Playing Catch and the “Rhythm of the Universe”

A great question was posed to me at last year’s SABR convention. It came from renowned baseball historian John Thorn, and it was as profound as it was simple. It was a baseball question, yet it transcended the game itself.

Why is it so much fun to play catch?

I recently revisited John’s question — his philosophical musing on the simple act of tossing a baseball back and forth — and decided to ask some of baseball’s most-contemplative minds for their opinions. Here’s what they said:

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Andrew Bailey [Oakland A’s]: “The love you have for the game really starts with playing catch. Being out there in the back yard playing catch with your father or friends is kind of the first step to falling in love with the game of baseball. It takes you back to those days every single time you get on a big-league field and do it.

“Growing up, it’s ‘Let’s go out and play catch,’ and now the game has obviously evolved to more than that. There are days when you stop and think about it — how far you’ve come from riding your bike to the park and playing catch with your buddies. Playing catch is a learning process. Growing up, you’re throwing stuff into the ground, or over someone’s head, or you’re missing the ball. Now it‘s just a routine.”

Josh Tomlin [Cleveland Indians]: “Playing catch is muscle memory. If you do something long enough, your body gets used to it and develops that memory. You hear people say that throwing a baseball is the most unnatural thing in sports, but for us, we’ve been doing it our whole lives, almost from the time we were babies. As a baseball player, it feels like the most natural thing you can do.”

Joe Maddon [Tampa Bay Rays]: “It takes you back to the time you were five or six years old, and it was probably your dad at the other end of the throw. It was probably a very comfortable setting, maybe a field. In your mind’s eye it was somewhere that… it’s just a very visceral, old, feeling. It brings you back.”

Sam Fuld [Tampa Bay Rays]: “There are definitely some nostalgic reasons behind it. I think that for most of us, our first experience of playing catch was with our dad. Memories from that age — maybe four years old — translate over to the current day. Maybe we picture ourselves being dads — some of us already are — doing the same thing with our own kids. It goes way beyond the actual game of catch. It’s an opportunity to bond.

“The fun of playing catch isn’t just throwing the ball, but also catching it. It’s fun to have the ball come in from your throwing partner, and if they throw a ball in the dirt, it’s fun to scoop it. [And you] protect whoever is behind you, from an errant throw.”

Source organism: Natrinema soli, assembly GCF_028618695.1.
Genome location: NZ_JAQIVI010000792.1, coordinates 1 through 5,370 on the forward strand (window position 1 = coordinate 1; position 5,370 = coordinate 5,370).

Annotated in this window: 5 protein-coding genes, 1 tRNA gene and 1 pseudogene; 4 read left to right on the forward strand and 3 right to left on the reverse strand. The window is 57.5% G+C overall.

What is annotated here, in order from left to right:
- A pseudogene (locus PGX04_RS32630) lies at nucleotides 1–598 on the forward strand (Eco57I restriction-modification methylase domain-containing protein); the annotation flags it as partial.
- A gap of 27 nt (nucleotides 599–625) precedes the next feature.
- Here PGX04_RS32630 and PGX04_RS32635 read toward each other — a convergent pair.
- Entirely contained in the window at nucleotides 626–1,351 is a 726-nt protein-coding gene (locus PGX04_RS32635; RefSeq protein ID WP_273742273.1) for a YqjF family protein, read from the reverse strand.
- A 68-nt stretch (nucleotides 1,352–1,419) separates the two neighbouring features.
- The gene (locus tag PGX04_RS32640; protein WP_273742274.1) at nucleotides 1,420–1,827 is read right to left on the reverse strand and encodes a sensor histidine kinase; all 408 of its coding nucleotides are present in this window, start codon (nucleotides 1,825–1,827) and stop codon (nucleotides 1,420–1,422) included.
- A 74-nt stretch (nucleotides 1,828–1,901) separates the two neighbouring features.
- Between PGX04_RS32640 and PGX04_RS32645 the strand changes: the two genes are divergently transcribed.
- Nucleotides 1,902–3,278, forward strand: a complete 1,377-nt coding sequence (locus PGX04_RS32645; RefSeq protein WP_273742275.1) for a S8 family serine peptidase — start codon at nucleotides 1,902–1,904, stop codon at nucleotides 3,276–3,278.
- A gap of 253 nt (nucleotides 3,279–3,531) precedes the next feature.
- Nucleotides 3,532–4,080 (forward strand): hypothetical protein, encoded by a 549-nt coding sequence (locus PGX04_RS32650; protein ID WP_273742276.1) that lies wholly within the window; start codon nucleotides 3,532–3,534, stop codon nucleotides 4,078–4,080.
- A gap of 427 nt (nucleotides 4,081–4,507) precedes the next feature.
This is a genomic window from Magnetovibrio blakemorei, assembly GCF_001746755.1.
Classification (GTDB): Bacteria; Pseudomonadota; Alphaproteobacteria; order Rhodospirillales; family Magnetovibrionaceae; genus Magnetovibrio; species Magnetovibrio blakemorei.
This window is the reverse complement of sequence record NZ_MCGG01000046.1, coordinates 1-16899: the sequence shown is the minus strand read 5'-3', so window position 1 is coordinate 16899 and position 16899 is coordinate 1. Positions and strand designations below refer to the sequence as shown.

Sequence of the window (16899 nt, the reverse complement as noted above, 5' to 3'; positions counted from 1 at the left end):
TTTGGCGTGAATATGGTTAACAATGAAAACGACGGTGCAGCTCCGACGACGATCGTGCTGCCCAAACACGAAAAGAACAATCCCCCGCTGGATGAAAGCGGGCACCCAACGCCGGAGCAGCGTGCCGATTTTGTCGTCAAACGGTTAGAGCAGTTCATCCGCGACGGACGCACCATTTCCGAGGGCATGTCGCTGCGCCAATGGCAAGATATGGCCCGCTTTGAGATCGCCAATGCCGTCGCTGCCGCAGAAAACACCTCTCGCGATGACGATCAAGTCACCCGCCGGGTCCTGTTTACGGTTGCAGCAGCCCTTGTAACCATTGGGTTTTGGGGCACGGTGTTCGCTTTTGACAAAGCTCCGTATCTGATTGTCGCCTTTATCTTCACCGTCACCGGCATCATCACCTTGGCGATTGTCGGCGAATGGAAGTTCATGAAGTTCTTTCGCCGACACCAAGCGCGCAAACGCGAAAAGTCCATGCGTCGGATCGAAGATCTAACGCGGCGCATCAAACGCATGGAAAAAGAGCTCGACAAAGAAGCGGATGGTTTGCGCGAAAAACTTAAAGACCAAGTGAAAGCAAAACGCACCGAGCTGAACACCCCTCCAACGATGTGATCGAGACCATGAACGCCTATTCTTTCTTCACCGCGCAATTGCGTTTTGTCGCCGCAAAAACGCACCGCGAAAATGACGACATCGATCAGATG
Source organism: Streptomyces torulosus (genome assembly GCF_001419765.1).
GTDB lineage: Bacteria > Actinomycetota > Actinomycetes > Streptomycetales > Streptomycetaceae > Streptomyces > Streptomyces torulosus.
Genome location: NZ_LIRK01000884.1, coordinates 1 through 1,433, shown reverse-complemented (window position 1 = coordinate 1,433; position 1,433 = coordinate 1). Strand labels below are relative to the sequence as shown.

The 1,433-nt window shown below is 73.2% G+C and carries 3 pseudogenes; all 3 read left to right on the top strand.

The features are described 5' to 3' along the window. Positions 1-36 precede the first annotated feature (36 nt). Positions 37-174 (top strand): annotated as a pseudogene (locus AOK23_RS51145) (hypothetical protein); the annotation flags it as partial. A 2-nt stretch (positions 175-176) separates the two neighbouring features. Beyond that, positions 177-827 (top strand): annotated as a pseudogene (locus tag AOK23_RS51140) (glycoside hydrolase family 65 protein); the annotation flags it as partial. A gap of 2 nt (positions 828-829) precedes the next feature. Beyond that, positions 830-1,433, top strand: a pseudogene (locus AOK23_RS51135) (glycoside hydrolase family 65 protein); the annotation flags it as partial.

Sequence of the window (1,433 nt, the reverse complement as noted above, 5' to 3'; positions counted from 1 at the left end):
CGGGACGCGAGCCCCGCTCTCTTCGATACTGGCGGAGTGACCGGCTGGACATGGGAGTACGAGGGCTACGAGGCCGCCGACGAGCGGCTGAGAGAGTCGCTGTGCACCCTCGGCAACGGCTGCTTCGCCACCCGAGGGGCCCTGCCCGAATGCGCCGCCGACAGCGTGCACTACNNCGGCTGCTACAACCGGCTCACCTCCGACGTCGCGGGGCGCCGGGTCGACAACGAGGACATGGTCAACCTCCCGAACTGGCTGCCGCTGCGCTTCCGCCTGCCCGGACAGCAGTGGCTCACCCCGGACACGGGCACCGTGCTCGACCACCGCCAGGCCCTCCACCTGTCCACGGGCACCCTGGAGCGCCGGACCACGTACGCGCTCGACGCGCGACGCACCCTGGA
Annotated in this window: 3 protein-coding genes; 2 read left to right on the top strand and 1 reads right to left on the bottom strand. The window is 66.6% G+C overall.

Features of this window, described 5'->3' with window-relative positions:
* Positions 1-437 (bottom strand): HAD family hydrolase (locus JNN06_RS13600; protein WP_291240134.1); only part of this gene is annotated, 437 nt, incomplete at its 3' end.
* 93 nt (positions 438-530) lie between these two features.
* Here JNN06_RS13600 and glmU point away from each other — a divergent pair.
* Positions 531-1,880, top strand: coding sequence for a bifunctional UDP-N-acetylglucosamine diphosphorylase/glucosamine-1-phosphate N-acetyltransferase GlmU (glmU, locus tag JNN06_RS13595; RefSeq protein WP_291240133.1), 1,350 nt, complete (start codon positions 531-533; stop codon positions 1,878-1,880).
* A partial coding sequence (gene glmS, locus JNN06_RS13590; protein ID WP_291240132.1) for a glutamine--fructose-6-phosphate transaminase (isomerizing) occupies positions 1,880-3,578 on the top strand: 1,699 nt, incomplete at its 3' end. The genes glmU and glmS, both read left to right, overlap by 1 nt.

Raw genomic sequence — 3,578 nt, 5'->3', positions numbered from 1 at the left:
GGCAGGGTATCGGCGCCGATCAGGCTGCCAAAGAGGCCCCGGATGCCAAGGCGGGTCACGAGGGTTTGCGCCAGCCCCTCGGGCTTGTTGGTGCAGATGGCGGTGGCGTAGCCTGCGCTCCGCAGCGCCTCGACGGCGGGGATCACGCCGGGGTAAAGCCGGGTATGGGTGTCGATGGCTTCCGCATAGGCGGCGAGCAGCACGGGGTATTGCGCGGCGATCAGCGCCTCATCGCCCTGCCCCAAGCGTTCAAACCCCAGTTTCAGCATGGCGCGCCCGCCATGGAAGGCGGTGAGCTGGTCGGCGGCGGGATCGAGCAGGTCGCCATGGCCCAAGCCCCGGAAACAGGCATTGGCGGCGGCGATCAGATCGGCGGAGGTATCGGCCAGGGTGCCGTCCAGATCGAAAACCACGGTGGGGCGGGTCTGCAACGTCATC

Jon Axford [Milwaukee Brewers]: “It brings you back to your childhood. You play with your friends and your dad — with everyone. When you’re young, that’s what you do. Someone throws you a ball and you throw it back. You do it with animals as well; you play catch with your dog. But mostly it brings me back to my parents, playing catch with my father.

“It’s fun, and you never lose that. My throwing partner on the team is Kameron Loe, and we always have fun with it. We even have a fun little handshake at the end. It brings back old memories, and every time you add someone new you’re creating a new memory.”

Justin Masterson [Cleveland Indians]: “It’s like a connection, a one-on-one connection, like a conversation you’re having with somebody. You’re not playing fetch, you’re playing catch. There is an intimacy there. That sounds weird, because you’re playing catch with your teammates, but each time, you’re trying to hit him in the chest.

“As a pitcher, the time you’re probably most relaxed is when you’re playing catch. You’re not really thinking about anything, you’re just playing catch, nice and easy, throwing the ball back and forth, seeing how far it goes and whatever happens, happens. You can also joke around. Sometimes I’ll bust out a sinker. My throwing partner is Josh Tomlin, and all of a sudden he’ll be like, ‘Aagghh!’

Manny Acta [Cleveland Indians]: “First of all, everybody should be happy that they’re able to crank their arm up and throw a baseball. So many people can’t do that. And being able to catch it, because so many people can’t do that either. Maybe it’s because of physical issues — I hurt my arm a few years ago and couldn‘t throw — or maybe they’re just not a fan of the game and have never done it; they didn’t play when they were little. It’s harder than it looks. But for people who have done it their whole life, or their whole career, it is fun to be able to throw a ball and catch a ball.”